Journal of Textiles
Volume 2013 (2013), Article ID 216293, 8 pages
Moisture Transport for Reaction Enhancement in Fabrics
1U.S. Army Natick Soldier Research, Development and Engineering Center, Natick, MA 01760, USA
2Stedfast, Inc., Granby, QC, Canada J2G 3Y3
3Department of Chemical Engineering, Massachusetts Institute of Technology, Cambridge, MA 01239, USA
Received 8 November 2012; Accepted 29 January 2013
Academic Editor: Sambandam Anandan
Copyright © 2013 Phillip Gibson et al. This is an open access article distributed under the Creative Commons Attribution License, which permits unrestricted use, distribution, and reproduction in any medium, provided the original work is properly cited.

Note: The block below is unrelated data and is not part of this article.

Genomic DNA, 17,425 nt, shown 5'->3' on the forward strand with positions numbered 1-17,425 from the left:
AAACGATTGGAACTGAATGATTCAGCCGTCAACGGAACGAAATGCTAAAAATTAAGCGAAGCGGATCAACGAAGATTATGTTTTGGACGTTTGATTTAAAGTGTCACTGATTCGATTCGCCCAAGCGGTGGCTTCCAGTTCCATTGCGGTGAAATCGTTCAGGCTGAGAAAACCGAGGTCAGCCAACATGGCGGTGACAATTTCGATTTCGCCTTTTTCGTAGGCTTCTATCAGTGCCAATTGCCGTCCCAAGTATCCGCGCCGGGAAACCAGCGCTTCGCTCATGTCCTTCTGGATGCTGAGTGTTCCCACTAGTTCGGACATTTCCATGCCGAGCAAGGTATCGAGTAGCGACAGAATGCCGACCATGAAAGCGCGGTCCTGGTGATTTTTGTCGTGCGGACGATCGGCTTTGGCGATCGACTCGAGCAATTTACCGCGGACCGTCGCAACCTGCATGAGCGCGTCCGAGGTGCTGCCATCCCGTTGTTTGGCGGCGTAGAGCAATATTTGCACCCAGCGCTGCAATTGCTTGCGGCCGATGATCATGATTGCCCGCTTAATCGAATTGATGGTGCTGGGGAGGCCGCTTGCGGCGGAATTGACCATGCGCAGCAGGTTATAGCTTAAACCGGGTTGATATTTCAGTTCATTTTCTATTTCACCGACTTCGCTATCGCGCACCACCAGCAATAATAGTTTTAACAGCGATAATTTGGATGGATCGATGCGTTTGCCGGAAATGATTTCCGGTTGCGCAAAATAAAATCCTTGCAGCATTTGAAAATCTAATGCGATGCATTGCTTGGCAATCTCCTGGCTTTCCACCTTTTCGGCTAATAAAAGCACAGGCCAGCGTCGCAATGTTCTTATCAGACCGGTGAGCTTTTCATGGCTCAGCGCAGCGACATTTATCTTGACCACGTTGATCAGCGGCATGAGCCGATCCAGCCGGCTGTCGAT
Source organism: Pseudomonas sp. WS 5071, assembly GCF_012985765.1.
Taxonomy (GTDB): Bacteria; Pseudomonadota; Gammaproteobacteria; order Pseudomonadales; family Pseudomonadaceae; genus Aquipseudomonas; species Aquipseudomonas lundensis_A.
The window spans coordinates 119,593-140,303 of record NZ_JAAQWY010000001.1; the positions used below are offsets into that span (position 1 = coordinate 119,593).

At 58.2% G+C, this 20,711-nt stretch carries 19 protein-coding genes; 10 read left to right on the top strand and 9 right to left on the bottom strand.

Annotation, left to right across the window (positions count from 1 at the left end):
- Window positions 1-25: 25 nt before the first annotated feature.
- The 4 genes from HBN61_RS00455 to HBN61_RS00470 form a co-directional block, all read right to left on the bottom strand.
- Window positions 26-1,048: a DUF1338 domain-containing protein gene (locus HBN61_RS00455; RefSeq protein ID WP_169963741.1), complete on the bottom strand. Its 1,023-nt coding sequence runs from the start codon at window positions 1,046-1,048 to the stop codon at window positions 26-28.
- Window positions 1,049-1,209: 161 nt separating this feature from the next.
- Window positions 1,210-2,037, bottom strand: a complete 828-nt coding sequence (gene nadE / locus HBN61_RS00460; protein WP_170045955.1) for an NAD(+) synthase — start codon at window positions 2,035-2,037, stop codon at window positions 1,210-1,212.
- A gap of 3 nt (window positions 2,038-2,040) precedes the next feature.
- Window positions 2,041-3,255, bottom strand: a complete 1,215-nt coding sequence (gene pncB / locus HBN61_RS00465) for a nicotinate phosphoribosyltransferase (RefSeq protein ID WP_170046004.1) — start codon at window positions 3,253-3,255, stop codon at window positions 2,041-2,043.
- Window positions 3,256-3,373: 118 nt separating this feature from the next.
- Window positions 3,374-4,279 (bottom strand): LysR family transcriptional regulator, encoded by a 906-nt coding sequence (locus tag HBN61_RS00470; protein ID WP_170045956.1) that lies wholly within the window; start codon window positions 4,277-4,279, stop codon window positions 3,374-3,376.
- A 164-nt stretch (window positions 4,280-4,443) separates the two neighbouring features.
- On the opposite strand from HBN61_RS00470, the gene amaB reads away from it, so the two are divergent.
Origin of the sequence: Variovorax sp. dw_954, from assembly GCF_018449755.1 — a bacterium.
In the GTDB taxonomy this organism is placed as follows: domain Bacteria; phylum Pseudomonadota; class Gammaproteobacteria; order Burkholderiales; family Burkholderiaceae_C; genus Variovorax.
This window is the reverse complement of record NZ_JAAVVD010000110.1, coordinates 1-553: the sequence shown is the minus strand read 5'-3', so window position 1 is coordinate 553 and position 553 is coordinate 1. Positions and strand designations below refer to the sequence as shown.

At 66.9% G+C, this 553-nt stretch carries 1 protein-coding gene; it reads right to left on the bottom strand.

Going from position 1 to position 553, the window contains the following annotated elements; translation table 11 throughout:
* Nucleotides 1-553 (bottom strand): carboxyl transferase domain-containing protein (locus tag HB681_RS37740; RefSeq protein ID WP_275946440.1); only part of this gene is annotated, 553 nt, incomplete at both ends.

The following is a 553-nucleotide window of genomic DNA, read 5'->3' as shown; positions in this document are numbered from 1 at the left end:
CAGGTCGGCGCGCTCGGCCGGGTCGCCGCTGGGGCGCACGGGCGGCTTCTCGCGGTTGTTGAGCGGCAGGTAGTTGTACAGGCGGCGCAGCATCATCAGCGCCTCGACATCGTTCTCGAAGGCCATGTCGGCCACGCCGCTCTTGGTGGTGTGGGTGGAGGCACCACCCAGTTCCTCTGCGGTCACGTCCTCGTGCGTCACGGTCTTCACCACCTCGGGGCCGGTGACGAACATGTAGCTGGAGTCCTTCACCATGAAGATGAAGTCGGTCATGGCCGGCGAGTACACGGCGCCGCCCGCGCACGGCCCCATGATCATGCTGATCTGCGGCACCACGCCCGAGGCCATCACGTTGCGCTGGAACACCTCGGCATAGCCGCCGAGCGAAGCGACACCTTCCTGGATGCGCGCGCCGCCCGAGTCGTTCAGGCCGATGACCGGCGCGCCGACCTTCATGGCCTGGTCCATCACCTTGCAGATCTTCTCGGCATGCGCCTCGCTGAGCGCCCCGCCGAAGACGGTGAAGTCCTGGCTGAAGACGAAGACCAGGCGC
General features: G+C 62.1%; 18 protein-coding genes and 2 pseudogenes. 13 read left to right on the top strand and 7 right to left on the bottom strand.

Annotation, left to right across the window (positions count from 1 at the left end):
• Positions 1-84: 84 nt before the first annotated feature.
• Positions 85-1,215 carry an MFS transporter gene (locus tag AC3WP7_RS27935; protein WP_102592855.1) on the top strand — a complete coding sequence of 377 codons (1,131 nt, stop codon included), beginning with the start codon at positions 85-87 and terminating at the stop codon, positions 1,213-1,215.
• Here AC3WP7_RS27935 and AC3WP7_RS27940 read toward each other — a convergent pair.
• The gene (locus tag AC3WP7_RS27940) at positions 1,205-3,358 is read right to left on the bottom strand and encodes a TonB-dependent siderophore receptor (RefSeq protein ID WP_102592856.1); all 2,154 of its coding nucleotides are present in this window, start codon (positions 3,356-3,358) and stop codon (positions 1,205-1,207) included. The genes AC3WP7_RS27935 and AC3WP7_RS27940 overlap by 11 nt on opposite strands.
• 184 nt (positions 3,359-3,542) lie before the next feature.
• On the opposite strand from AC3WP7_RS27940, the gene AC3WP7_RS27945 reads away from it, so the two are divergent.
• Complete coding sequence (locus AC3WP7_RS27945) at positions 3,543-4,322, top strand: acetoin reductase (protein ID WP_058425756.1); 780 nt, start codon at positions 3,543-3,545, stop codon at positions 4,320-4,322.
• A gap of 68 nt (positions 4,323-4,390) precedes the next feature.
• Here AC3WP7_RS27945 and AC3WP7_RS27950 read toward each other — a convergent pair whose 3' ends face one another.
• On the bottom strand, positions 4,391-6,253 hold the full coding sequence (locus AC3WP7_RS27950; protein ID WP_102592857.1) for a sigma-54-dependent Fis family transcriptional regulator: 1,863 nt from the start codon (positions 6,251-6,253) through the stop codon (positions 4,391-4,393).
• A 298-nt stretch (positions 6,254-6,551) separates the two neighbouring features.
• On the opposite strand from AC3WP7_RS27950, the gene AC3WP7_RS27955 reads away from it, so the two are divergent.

The role of water in protective fabrics is critical to comfort and material performance. Excessive perspiration in clothing causes discomfort, and bound water can adversely affect the ability of carbon to adsorb chemicals. Yet the presence of water can also improve the moisture vapor transport of protective polymer films, and is essential for the hydrolytic destruction of nerve agents. Reported here are the findings of wicking and drying experiments conducted on various hydrophilic and hydrophobic cover fabrics that demonstrate the influence of wetting on permeation through fabrics. The influence of water content on reactive polymers capable of degrading nerve agent simulant is also discussed, and the importance of a novel “delivery system” for water to the reactive components through the use of a wicking fabric is introduced.